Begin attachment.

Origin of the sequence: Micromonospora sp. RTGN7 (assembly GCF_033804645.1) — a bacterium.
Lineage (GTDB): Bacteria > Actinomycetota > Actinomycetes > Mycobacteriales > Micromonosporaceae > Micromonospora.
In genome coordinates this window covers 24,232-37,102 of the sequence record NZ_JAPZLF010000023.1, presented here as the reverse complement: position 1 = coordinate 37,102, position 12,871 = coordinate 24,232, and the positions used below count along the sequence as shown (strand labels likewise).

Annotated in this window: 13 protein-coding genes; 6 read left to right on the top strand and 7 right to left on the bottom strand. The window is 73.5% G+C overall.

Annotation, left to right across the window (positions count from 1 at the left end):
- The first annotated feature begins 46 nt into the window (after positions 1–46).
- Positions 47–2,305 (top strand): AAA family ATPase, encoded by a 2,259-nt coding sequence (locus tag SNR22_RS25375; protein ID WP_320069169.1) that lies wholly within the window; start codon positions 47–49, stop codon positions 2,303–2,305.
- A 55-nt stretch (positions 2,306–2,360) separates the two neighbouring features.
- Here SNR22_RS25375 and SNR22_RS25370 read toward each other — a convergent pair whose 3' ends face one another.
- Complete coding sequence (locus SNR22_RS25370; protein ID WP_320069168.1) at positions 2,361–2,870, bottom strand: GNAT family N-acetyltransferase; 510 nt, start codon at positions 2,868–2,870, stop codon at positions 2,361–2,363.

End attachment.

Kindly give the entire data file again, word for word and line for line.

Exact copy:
Origin of the sequence: Micromonospora sp. RTGN7 (assembly GCF_033804645.1) — a bacterium.
Lineage (GTDB): Bacteria > Actinomycetota > Actinomycetes > Mycobacteriales > Micromonosporaceae > Micromonospora.
In genome coordinates this window covers 24,232-37,102 of the sequence record NZ_JAPZLF010000023.1, presented here as the reverse complement: position 1 = coordinate 37,102, position 12,871 = coordinate 24,232, and the positions used below count along the sequence as shown (strand labels likewise).

Annotated in this window: 13 protein-coding genes; 6 read left to right on the top strand and 7 right to left on the bottom strand. The window is 73.5% G+C overall.

Annotation, left to right across the window (positions count from 1 at the left end):
- The first annotated feature begins 46 nt into the window (after positions 1–46).
- Positions 47–2,305 (top strand): AAA family ATPase, encoded by a 2,259-nt coding sequence (locus tag SNR22_RS25375; protein ID WP_320069169.1) that lies wholly within the window; start codon positions 47–49, stop codon positions 2,303–2,305.
- A 55-nt stretch (positions 2,306–2,360) separates the two neighbouring features.
- Here SNR22_RS25375 and SNR22_RS25370 read toward each other — a convergent pair whose 3' ends face one another.
- Complete coding sequence (locus SNR22_RS25370; protein ID WP_320069168.1) at positions 2,361–2,870, bottom strand: GNAT family N-acetyltransferase; 510 nt, start codon at positions 2,868–2,870, stop codon at positions 2,361–2,363.